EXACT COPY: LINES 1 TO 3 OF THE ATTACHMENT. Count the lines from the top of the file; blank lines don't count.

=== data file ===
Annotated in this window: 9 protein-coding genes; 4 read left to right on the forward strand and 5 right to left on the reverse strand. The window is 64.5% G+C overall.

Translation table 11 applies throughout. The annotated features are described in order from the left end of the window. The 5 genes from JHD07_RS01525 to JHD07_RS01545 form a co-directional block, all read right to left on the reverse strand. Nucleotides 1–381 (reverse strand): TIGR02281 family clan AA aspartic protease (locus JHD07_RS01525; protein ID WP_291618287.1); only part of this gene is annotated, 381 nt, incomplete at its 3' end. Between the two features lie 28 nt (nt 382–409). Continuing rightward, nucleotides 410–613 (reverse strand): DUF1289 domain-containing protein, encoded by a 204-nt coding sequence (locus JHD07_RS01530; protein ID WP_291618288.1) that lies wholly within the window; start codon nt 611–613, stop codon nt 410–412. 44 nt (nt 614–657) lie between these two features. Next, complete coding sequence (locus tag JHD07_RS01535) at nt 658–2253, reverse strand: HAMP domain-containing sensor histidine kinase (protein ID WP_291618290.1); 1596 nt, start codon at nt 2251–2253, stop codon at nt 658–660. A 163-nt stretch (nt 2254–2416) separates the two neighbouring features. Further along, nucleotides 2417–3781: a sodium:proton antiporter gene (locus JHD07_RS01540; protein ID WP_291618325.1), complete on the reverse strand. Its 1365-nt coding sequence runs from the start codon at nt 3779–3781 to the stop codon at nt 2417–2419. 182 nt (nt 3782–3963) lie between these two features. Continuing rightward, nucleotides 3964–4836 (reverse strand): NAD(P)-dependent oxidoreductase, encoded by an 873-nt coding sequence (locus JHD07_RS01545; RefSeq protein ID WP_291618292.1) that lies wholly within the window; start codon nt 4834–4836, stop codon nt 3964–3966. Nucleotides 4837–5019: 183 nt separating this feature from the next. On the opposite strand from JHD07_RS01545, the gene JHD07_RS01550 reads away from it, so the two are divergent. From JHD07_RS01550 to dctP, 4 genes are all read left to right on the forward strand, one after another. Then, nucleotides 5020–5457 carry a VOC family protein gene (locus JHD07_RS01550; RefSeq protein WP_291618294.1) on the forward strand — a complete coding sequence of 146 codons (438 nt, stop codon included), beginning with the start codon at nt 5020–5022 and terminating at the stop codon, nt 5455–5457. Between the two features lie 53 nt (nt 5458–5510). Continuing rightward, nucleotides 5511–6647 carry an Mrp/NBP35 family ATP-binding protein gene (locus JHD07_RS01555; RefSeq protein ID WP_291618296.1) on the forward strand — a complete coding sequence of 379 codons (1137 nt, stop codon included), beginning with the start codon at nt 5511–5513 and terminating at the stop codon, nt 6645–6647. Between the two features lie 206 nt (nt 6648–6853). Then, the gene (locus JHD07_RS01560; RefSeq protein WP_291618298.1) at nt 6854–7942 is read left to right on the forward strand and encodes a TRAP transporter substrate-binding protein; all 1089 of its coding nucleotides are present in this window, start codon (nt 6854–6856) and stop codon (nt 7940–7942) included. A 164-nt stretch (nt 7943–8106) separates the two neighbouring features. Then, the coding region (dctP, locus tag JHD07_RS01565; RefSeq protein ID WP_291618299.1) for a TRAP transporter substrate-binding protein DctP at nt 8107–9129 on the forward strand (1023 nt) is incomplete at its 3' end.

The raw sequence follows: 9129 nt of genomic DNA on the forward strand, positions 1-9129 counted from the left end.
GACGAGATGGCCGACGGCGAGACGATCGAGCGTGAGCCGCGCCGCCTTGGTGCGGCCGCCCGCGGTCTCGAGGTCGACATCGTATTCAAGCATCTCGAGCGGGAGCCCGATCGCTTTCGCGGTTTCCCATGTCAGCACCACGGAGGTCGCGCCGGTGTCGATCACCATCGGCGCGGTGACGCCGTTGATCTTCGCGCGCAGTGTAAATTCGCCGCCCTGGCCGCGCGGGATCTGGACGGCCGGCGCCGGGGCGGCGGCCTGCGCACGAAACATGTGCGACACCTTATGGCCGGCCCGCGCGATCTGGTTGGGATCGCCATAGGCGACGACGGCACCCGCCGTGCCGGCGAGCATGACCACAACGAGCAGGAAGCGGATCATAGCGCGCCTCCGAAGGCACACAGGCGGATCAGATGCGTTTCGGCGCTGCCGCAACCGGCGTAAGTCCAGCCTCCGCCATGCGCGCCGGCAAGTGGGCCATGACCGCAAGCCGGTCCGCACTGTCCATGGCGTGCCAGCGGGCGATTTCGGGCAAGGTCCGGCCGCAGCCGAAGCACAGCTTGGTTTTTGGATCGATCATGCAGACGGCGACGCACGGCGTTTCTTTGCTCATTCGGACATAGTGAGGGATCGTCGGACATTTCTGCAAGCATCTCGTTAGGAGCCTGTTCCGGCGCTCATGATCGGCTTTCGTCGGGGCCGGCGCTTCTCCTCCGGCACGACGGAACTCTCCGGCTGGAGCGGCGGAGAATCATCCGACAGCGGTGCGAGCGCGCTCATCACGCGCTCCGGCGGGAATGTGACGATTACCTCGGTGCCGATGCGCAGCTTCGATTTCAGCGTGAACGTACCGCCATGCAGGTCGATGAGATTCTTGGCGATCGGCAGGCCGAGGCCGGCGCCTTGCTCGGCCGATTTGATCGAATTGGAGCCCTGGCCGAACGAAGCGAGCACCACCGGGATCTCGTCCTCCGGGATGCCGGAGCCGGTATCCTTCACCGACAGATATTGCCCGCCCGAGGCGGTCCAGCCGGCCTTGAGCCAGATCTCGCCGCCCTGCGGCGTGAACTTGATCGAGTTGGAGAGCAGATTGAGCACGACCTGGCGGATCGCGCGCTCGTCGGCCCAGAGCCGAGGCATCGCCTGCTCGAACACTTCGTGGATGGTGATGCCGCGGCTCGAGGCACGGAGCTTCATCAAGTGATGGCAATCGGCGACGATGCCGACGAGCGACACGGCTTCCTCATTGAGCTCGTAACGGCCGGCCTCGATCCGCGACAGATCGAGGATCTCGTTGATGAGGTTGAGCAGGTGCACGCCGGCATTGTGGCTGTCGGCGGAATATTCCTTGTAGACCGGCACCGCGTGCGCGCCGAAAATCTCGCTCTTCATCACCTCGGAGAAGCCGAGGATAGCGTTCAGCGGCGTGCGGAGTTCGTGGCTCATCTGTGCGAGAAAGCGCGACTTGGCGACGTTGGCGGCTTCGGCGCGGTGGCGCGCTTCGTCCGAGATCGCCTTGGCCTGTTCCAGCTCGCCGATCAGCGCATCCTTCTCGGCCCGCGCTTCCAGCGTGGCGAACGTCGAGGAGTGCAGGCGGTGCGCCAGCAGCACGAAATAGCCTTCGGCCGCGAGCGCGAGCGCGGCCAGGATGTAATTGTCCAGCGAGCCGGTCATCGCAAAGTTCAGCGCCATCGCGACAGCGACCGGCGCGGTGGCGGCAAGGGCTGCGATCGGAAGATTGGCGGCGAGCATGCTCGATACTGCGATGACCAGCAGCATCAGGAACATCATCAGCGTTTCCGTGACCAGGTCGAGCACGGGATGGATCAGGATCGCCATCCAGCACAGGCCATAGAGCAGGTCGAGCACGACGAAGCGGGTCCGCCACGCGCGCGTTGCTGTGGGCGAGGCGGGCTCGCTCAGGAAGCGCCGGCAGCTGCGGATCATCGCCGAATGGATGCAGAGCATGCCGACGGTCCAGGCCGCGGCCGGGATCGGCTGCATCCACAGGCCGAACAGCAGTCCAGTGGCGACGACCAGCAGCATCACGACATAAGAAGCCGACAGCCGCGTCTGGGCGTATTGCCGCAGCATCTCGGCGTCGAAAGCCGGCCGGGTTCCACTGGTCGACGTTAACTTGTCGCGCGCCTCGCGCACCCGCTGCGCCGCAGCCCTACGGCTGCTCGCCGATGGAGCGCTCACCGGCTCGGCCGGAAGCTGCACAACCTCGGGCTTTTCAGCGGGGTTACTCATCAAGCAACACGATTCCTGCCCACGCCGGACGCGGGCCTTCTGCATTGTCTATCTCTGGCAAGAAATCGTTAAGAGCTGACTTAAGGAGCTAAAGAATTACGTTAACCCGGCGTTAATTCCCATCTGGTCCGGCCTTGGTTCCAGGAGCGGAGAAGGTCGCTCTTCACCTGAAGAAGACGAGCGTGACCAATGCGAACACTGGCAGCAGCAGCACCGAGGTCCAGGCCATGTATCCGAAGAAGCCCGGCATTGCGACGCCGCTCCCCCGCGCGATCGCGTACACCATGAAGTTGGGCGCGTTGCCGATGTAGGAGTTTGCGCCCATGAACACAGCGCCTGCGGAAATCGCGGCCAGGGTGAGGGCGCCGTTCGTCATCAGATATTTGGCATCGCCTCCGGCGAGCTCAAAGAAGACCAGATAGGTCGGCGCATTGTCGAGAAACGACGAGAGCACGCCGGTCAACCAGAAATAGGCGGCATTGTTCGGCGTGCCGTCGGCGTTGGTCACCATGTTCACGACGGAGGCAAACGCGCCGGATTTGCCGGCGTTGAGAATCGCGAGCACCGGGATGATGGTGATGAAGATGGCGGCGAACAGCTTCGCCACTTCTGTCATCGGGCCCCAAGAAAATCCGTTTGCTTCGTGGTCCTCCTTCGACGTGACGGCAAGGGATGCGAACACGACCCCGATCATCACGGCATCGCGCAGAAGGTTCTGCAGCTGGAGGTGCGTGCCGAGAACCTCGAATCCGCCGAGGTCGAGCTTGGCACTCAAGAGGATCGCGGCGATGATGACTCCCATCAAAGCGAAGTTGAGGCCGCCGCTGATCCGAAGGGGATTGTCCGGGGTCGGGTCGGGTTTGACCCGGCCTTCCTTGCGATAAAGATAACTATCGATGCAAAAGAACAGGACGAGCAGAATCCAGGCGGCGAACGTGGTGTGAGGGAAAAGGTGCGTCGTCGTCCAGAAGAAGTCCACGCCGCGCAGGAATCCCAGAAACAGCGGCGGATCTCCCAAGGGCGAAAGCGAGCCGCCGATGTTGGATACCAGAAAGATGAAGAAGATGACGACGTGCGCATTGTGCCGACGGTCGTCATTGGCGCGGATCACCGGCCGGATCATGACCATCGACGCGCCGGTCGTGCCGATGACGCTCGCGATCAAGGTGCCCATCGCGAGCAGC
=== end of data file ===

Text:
Annotated in this window: 9 protein-coding genes; 4 read left to right on the forward strand and 5 right to left on the reverse strand. The window is 64.5% G+C overall.

Translation table 11 applies throughout. The annotated features are described in order from the left end of the window. The 5 genes from JHD07_RS01525 to JHD07_RS01545 form a co-directional block, all read right to left on the reverse strand. Nucleotides 1–381 (reverse strand): TIGR02281 family clan AA aspartic protease (locus JHD07_RS01525; protein ID WP_291618287.1); only part of this gene is annotated, 381 nt, incomplete at its 3' end. Between the two features lie 28 nt (nt 382–409). Continuing rightward, nucleotides 410–613 (reverse strand): DUF1289 domain-containing protein, encoded by a 204-nt coding sequence (locus JHD07_RS01530; protein ID WP_291618288.1) that lies wholly within the window; start codon nt 611–613, stop codon nt 410–412. 44 nt (nt 614–657) lie between these two features. Next, complete coding sequence (locus tag JHD07_RS01535) at nt 658–2253, reverse strand: HAMP domain-containing sensor histidine kinase (protein ID WP_291618290.1); 1596 nt, start codon at nt 2251–2253, stop codon at nt 658–660. A 163-nt stretch (nt 2254–2416) separates the two neighbouring features. Further along, nucleotides 2417–3781: a sodium:proton antiporter gene (locus JHD07_RS01540; protein ID WP_291618325.1), complete on the reverse strand. Its 1365-nt coding sequence runs from the start codon at nt 3779–3781 to the stop codon at nt 2417–2419. 182 nt (nt 3782–3963) lie between these two features. Continuing rightward, nucleotides 3964–4836 (reverse strand): NAD(P)-dependent oxidoreductase, encoded by an 873-nt coding sequence (locus JHD07_RS01545; RefSeq protein ID WP_291618292.1) that lies wholly within the window; start codon nt 4834–4836, stop codon nt 3964–3966. Nucleotides 4837–5019: 183 nt separating this feature from the next. On the opposite strand from JHD07_RS01545, the gene JHD07_RS01550 reads away from it, so the two are divergent. From JHD07_RS01550 to dctP, 4 genes are all read left to right on the forward strand, one after another. Then, nucleotides 5020–5457 carry a VOC family protein gene (locus JHD07_RS01550; RefSeq protein WP_291618294.1) on the forward strand — a complete coding sequence of 146 codons (438 nt, stop codon included), beginning with the start codon at nt 5020–5022 and terminating at the stop codon, nt 5455–5457. Between the two features lie 53 nt (nt 5458–5510). Continuing rightward, nucleotides 5511–6647 carry an Mrp/NBP35 family ATP-binding protein gene (locus JHD07_RS01555; RefSeq protein ID WP_291618296.1) on the forward strand — a complete coding sequence of 379 codons (1137 nt, stop codon included), beginning with the start codon at nt 5511–5513 and terminating at the stop codon, nt 6645–6647. Between the two features lie 206 nt (nt 6648–6853). Then, the gene (locus JHD07_RS01560; RefSeq protein WP_291618298.1) at nt 6854–7942 is read left to right on the forward strand and encodes a TRAP transporter substrate-binding protein; all 1089 of its coding nucleotides are present in this window, start codon (nt 6854–6856) and stop codon (nt 7940–7942) included. A 164-nt stretch (nt 7943–8106) separates the two neighbouring features. Then, the coding region (dctP, locus tag JHD07_RS01565; RefSeq protein ID WP_291618299.1) for a TRAP transporter substrate-binding protein DctP at nt 8107–9129 on the forward strand (1023 nt) is incomplete at its 3' end.

The raw sequence follows: 9129 nt of genomic DNA on the forward strand, positions 1-9129 counted from the left end.